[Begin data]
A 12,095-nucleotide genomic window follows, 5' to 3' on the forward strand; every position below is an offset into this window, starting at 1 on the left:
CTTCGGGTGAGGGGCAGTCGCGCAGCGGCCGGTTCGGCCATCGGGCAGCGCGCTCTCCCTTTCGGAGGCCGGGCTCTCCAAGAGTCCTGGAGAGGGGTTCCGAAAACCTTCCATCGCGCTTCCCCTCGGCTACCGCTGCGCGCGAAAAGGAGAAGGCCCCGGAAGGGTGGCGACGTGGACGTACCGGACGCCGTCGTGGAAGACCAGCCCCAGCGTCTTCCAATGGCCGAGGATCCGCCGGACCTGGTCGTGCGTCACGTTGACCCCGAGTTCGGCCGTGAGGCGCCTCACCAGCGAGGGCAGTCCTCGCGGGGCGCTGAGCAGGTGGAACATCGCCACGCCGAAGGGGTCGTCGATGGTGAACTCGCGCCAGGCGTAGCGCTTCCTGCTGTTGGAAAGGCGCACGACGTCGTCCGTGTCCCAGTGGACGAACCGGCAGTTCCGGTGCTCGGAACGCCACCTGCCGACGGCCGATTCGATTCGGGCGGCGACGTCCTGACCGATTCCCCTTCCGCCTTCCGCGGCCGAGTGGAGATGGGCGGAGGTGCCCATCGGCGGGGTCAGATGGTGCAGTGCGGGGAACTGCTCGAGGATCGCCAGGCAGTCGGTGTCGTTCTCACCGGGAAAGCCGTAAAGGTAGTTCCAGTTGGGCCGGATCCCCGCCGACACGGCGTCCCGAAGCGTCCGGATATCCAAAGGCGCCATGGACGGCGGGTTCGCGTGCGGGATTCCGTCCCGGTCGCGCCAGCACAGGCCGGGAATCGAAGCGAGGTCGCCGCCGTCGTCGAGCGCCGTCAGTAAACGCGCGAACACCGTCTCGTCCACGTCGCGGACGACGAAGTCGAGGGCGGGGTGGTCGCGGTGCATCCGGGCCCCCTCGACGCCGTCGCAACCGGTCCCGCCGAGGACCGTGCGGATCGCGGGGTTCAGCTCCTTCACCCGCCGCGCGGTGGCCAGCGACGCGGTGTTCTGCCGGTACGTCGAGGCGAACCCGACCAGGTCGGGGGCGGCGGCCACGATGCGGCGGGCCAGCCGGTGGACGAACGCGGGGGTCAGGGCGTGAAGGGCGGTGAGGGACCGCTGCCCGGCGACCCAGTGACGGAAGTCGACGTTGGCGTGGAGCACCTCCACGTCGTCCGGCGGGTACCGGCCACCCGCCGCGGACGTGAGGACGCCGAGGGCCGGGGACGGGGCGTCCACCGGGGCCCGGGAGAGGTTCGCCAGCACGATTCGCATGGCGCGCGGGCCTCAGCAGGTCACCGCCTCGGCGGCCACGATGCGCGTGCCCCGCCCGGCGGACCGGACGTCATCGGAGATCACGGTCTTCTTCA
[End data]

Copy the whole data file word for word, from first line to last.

A 12,095-nucleotide genomic window follows, 5' to 3' on the forward strand; every position below is an offset into this window, starting at 1 on the left:
CTTCGGGTGAGGGGCAGTCGCGCAGCGGCCGGTTCGGCCATCGGGCAGCGCGCTCTCCCTTTCGGAGGCCGGGCTCTCCAAGAGTCCTGGAGAGGGGTTCCGAAAACCTTCCATCGCGCTTCCCCTCGGCTACCGCTGCGCGCGAAAAGGAGAAGGCCCCGGAAGGGTGGCGACGTGGACGTACCGGACGCCGTCGTGGAAGACCAGCCCCAGCGTCTTCCAATGGCCGAGGATCCGCCGGACCTGGTCGTGCGTCACGTTGACCCCGAGTTCGGCCGTGAGGCGCCTCACCAGCGAGGGCAGTCCTCGCGGGGCGCTGAGCAGGTGGAACATCGCCACGCCGAAGGGGTCGTCGATGGTGAACTCGCGCCAGGCGTAGCGCTTCCTGCTGTTGGAAAGGCGCACGACGTCGTCCGTGTCCCAGTGGACGAACCGGCAGTTCCGGTGCTCGGAACGCCACCTGCCGACGGCCGATTCGATTCGGGCGGCGACGTCCTGACCGATTCCCCTTCCGCCTTCCGCGGCCGAGTGGAGATGGGCGGAGGTGCCCATCGGCGGGGTCAGATGGTGCAGTGCGGGGAACTGCTCGAGGATCGCCAGGCAGTCGGTGTCGTTCTCACCGGGAAAGCCGTAAAGGTAGTTCCAGTTGGGCCGGATCCCCGCCGACACGGCGTCCCGAAGCGTCCGGATATCCAAAGGCGCCATGGACGGCGGGTTCGCGTGCGGGATTCCGTCCCGGTCGCGCCAGCACAGGCCGGGAATCGAAGCGAGGTCGCCGCCGTCGTCGAGCGCCGTCAGTAAACGCGCGAACACCGTCTCGTCCACGTCGCGGACGACGAAGTCGAGGGCGGGGTGGTCGCGGTGCATCCGGGCCCCCTCGACGCCGTCGCAACCGGTCCCGCCGAGGACCGTGCGGATCGCGGGGTTCAGCTCCTTCACCCGCCGCGCGGTGGCCAGCGACGCGGTGTTCTGCCGGTACGTCGAGGCGAACCCGACCAGGTCGGGGGCGGCGGCCACGATGCGGCGGGCCAGCCGGTGGACGAACGCGGGGGTCAGGGCGTGAAGGGCGGTGAGGGACCGCTGCCCGGCGACCCAGTGACGGAAGTCGACGTTGGCGTGGAGCACCTCCACGTCGTCCGGCGGGTACCGGCCACCCGCCGCGGACGTGAGGACGCCGAGGGCCGGGGACGGGGCGTCCACCGGGGCCCGGGAGAGGTTCGCCAGCACGATTCGCATGGCGCGCGGGCCTCAGCAGGTCACCGCCTCGGCGGCCACGATGCGCGTGCCCCGCCCGGCGGACCGGACGTCATCGGAGATCACGGTCTTCTTCA